Mattias Sjoberg was just 16 years old when he started becoming interested in the biological and chemical processes that are involved in brewing, and determined to make it his career he enrolled in a BSc Honours Degree in Distilling and Brewing. After graduating from Herriott-Watt University in Edinburgh he worked for Munton’s Malt in Suffolk and Scottish and Newcastle in Reading, but decided to set up his own brewery for a very special set of reasons.
Like many immigrants to this country, he viewed the British beer and ale industry as hugely diverse and interesting. Mattias comes from near Stockholm in Sweden, and wondered whether by cherry picking different production techniques from all over the world, from across history, and blending the very best ideas with the four essential ingredients that make up beer (malt, hops, yeast and water) he could create new and innovative flavour combinations.
Based near Oxford, in Compass Close, he decided to call the business Compass Brewery and his byline is “An exploration in flavours”. I have come to meet the man who is going to steer me through the beer maze, but the venue is not as I expected.
On the outskirts of Bourton-on-the Water, one of the prettiest of all the Cotswold towns, down an unmarked track, surrounded by pastures, trees and sheep, in a barn, I am standing with Richard and Emma Keene, the owners of The Cotswold Brewing Company (see our other article) and Mattias. I am surrounded by a myriad of large stainless steel vessels, pipes, beer kegs, bottles, sacks of malt and brewers’ paraphernalia, with the hiss of machinery, the running of water and the sound of the radio filling the cavernous space.
Mattias explains how he and another brewer, Peter Scholey of Ridgeway Brewery, are cuckoo brewers, because they are renting space in Emma and Richard’s brewery, so whenever there is spare capacity available in their production schedule he can brew his own four beers.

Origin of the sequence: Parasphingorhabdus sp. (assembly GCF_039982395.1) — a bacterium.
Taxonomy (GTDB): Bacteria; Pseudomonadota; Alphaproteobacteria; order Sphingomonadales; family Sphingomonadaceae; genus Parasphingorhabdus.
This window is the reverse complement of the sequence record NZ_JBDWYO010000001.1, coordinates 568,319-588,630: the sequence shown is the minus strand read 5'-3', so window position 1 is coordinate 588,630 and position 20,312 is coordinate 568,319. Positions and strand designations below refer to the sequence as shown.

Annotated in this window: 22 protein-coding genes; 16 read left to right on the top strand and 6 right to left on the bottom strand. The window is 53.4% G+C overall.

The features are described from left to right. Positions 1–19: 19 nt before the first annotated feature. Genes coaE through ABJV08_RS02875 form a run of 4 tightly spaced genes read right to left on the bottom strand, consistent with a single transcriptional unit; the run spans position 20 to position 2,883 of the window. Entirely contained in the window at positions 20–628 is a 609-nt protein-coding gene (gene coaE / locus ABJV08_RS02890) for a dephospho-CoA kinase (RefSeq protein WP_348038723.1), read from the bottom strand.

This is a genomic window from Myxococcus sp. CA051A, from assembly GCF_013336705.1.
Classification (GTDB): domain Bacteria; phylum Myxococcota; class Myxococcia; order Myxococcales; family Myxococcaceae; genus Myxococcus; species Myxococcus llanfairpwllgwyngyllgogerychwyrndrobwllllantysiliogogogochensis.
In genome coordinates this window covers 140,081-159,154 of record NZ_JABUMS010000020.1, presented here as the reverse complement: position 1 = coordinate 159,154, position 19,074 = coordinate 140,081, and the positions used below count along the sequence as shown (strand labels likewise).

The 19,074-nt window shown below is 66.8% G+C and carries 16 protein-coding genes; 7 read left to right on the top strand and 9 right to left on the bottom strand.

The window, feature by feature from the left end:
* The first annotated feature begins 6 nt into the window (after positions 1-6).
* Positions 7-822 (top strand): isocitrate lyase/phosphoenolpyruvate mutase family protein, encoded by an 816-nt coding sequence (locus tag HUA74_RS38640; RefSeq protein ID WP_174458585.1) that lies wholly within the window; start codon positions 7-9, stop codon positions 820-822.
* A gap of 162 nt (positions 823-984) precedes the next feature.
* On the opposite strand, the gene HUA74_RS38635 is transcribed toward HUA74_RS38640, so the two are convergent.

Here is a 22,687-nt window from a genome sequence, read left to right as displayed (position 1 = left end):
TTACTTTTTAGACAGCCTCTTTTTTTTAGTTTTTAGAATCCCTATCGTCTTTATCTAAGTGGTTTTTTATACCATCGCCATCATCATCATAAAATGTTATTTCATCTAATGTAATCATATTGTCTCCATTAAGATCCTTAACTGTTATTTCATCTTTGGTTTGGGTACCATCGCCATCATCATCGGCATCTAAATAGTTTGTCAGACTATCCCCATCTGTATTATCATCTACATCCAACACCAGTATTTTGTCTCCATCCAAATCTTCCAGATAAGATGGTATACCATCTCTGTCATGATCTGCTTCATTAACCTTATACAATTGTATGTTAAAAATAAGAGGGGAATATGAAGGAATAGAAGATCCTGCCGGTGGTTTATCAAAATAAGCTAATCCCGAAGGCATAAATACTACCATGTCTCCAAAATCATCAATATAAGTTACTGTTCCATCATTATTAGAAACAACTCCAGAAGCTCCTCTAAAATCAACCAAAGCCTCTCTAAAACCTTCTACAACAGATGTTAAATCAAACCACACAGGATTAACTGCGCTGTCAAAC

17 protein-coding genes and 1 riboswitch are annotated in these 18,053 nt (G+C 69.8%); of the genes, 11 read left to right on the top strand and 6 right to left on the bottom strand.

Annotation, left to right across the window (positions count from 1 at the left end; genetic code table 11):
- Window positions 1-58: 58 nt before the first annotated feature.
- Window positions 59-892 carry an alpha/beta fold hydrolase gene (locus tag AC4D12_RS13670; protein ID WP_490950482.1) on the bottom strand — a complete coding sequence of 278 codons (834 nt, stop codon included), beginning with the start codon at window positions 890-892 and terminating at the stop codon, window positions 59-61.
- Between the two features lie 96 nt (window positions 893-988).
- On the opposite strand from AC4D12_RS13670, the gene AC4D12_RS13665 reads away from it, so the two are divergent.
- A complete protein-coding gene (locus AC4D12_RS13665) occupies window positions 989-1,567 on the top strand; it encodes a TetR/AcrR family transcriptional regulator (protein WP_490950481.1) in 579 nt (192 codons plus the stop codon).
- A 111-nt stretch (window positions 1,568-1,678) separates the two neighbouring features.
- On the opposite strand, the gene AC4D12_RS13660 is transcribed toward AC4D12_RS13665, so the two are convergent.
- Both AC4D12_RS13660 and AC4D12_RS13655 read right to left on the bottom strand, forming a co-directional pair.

I ask Mattias how the name came about, and he replies “It’s because a cuckoo will just fly in and lay its eggs in another bird’s nest. I could not afford the vast sums of money needed to set up my own brewery, so this system allows me the sort of flexibility and economic benefit I need at the moment.”
When he first decided he would launch his own beer, he took a map and drew a 30 mile radius round the city of Oxford, where he and his wife and two young children live, and discovered that there were 30 breweries within that region. That may seem a great number, but Mattias was trying to target a very specific group of customers.
The demand for tasty, unusual and flavour layered beers has been growing steadily for the last decade, with the ever increasing interest in the provenance of well sourced, well produced local food. The Thames Valley corridor is affluent and international, affording Mattias with a population of consumers, food shops, small supermarkets and wine merchants who were keen to learn more about the young Swede’s alchemy with malt and hops.
“In November 2009 I launched “Baltic Night Stout”, brewed on a double decoction, where some of the grain and water are boiled, left for an hour, and the liquor (water) then added to the liquid that is drained from the mash. Using the Belgian and German techniques, the boiling fluffs up the grain, so that the starches are converted to sugar more quickly.” This stout is packed with flavour, and has a very deep and rich aroma, a meaty backbone and a dark colour. It’s very delicious.
Taking inspiration from American pale ales, Mattias created “Isis Pale Ale”, originally made as a one-off bespoke beer. “I think I am probably the only artisanal brewer in Britain that offers bespoke brewing as a facility for those that want to create their own special taste, whether it be lemony, light, rich, with more malt or more hops: the combination is engineered and customised entirely to the drinker’s tastes.” As bottled beer keeps for at least a year, one father from Mattias’ daughter’s school ordered 3000 bottles, which he then kept for entertaining, and enjoying with family and friends.
His latest creation, the “Symposium Beer”, a traditional Bavarian wheat beer, has been created with summer in mind: it has notes of fresh ginger and lemon juice, and lends itself to summer barbeques, Mediterranean food and outdoor picnics. It has a full and complex flavour, with a pleasing estery tinge on the hop finish.
Mattias believes that beer is a drink that more people should enjoy with food. “Wine seems to have a monopoly on the dinner table, but there are so many really well made, artisanal beers that taste wonderful with food. For example, Isis Pale Ale goes so well with chilli, seafood and grilled fish. The King’s Sipment Indian Pale Ale, which has been hopped with oak chips, to simulate oak barrels, is really delicious alongside roast chicken. Cheese, olives, chocolate: you can pair every single one with beer or ale just as successfully as you can with wine.”